When it comes to important financial documents, your credit report is definitely at the top of the list. You actually have three of them, one from each of the major consumer credit bureaus (Experian, TransUnion, and Equifax). You also have multiple credit scores that are calculated based on information in your credit report.
What is a credit report?
A credit report is a record of how you’ve managed borrowed money, such as personal loans, credit cards, and mortgages. If you’ve made all your payments on time and paid off, say, an auto loan on time and in full, that’ll be reflected on your credit report. If you defaulted on a credit card balance, that’ll also be documented there.
Information on your credit report isn’t forever, but it does stay for a significant amount of time. In the case of your paid-off car loan, an account that was closed in good standing stays on your report for 10 years. For your credit card default (or late payments and other black marks), it’ll be seven years before the credit bureaus are required to remove it.
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It’s a good idea to review your credit reports at least once a year (and if you were so moved, you could actually check them weekly free of charge for the rest of the year). By taking a little time, you can ensure the information is accurate — credit report errors are extremely common. In fact, over one-third of those who participated in a Consumer Reports credit report study found errors on theirs. You don’t want an error to sink your chance of borrowing affordably. There are a few specific situations that should lead you to pull your credit reports and have a look.
1. Your finances have been compromised
It could happen at any time. You’re out shopping and accidentally drop your credit card somewhere. Or maybe you’re buying gas and the payment machine at the pump had a “skimmer,” meaning your debit card information has been stolen.
Whenever you’ve lost track of a piece of financial information and are concerned that someone might have access to your bank or credit card accounts, you should keep tabs on your credit report (in addition to notifying the financial institutions involved). If someone is opening accounts in your name, you need to know about it so you can take action.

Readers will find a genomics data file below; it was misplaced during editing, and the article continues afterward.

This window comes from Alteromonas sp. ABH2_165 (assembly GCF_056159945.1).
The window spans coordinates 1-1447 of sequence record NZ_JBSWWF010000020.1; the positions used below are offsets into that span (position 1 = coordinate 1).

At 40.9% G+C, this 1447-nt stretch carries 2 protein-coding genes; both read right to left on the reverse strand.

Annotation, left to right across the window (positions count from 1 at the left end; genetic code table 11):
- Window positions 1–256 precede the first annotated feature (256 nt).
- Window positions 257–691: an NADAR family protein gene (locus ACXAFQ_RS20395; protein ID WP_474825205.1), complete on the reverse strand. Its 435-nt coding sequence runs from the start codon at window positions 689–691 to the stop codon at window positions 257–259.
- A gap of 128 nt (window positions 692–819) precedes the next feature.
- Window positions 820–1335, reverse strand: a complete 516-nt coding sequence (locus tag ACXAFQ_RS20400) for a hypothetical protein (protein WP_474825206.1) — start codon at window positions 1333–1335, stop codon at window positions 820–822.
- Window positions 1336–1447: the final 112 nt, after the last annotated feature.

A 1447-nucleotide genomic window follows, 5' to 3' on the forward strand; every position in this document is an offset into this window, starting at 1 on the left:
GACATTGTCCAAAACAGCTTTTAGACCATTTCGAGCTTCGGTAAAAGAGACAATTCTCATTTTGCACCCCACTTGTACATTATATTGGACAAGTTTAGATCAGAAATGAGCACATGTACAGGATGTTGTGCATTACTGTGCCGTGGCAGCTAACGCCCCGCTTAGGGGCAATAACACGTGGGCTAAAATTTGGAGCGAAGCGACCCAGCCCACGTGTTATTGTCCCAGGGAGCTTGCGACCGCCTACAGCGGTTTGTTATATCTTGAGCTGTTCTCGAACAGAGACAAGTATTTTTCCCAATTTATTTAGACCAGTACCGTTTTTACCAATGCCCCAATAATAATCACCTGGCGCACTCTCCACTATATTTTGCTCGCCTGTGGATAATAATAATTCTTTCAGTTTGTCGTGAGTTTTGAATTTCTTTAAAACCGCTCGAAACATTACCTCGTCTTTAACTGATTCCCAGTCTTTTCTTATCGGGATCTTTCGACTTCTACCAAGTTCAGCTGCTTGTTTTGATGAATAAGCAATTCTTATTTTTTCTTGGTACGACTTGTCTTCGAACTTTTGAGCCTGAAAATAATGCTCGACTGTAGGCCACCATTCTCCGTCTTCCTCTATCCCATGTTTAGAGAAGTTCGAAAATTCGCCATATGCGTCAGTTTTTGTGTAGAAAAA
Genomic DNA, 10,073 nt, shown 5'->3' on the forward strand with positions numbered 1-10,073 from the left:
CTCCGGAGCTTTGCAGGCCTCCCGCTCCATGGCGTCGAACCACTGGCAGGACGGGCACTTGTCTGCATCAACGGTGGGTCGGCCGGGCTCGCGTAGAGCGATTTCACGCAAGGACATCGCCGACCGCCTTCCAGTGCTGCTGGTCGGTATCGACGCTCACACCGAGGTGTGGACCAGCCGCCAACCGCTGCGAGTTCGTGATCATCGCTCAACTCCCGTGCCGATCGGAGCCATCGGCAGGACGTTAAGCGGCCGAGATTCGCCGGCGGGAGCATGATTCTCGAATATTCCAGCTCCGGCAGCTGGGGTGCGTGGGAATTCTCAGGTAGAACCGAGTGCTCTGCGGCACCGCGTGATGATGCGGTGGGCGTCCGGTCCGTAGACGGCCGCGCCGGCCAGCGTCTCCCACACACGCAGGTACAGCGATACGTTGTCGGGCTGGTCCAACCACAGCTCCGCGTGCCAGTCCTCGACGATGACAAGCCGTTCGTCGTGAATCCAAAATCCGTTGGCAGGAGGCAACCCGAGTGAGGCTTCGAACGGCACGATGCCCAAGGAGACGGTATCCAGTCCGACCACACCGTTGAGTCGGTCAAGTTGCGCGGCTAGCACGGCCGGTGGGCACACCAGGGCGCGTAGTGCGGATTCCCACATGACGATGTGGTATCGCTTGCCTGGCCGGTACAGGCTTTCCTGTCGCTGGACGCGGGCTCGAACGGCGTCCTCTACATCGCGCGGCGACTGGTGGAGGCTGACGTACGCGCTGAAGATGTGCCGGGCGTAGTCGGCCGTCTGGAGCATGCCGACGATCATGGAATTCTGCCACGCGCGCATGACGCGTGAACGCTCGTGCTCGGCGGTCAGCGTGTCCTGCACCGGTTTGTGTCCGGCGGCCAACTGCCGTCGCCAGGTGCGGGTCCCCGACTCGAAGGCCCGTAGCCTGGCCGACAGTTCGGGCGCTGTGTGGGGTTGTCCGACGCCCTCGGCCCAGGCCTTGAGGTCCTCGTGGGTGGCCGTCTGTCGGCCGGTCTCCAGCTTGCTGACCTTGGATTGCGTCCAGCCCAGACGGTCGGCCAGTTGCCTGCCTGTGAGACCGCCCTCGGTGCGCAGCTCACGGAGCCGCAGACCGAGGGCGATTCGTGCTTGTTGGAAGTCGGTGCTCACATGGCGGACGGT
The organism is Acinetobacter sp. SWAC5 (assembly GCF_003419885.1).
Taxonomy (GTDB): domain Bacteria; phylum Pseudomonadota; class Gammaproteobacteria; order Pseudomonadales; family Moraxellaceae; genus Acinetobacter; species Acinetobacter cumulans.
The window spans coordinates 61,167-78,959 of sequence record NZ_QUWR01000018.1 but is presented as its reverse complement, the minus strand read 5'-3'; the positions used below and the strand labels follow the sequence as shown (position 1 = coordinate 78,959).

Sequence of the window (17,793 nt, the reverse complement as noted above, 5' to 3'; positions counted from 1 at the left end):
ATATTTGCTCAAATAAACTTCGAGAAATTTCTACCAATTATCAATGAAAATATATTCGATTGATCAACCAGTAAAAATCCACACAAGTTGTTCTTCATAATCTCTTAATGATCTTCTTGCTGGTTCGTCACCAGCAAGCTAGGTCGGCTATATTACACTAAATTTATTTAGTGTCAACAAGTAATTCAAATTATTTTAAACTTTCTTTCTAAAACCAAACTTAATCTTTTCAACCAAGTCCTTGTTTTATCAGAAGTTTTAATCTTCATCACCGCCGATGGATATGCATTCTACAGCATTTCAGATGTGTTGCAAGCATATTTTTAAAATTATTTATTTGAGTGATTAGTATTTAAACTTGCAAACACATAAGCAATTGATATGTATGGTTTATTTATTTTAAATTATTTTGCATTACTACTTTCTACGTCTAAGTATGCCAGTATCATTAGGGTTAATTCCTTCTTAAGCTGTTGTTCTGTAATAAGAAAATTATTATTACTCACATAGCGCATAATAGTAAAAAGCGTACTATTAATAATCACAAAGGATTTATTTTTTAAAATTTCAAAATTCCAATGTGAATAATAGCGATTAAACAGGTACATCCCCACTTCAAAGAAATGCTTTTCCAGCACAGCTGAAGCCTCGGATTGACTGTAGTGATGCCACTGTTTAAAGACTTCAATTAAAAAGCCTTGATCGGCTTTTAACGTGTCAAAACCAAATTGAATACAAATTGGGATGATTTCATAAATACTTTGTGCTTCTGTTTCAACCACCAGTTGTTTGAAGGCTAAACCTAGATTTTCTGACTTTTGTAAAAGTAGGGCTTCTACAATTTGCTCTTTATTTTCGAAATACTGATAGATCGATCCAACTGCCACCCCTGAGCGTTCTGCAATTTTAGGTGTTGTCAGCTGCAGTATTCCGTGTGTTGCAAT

2. You’re about to make a big purchase you’re financing
Ready to get a mortgage loan to buy your dream house? If you’re about to have your finances scrutinized in a major way (and you can bet a mortgage lender will go through everything with a fine-toothed comb), it’s a good idea to get ahead of the situation and check out your credit reports for yourself. If you spot an error, you can ask the credit bureau to remove it. Or if you see a delinquent credit card account that was settled a few years back, you can anticipate being asked about it by your mortgage lender and have an explanation ready to go.
3. You’ve had a big life change
If you’re getting married or divorced, it’s also a good idea to check your credit report. Before you combine finances with someone else, get a read on your own financial standing. It’s not the most romantic conversation in the world, but bringing your financial skeletons out of the closet and getting on the same page can make for a stronger relationship. And if you’re hoping to buy a home or finance another large purchase together, a lender is going to go through your financial information anyway.
Similarly, when you’re ending a relationship, checking your credit report could give you a read on any accounts you might hold jointly with the other person. You likely don’t want to share finances with someone you’re divorcing, so add this task to your to-do list — and make it a point to close those accounts sooner rather than later.
Reviewing your credit reports is a good way to gauge your financial standing, so if you’re facing any of the situations above, take some time and dig into them.
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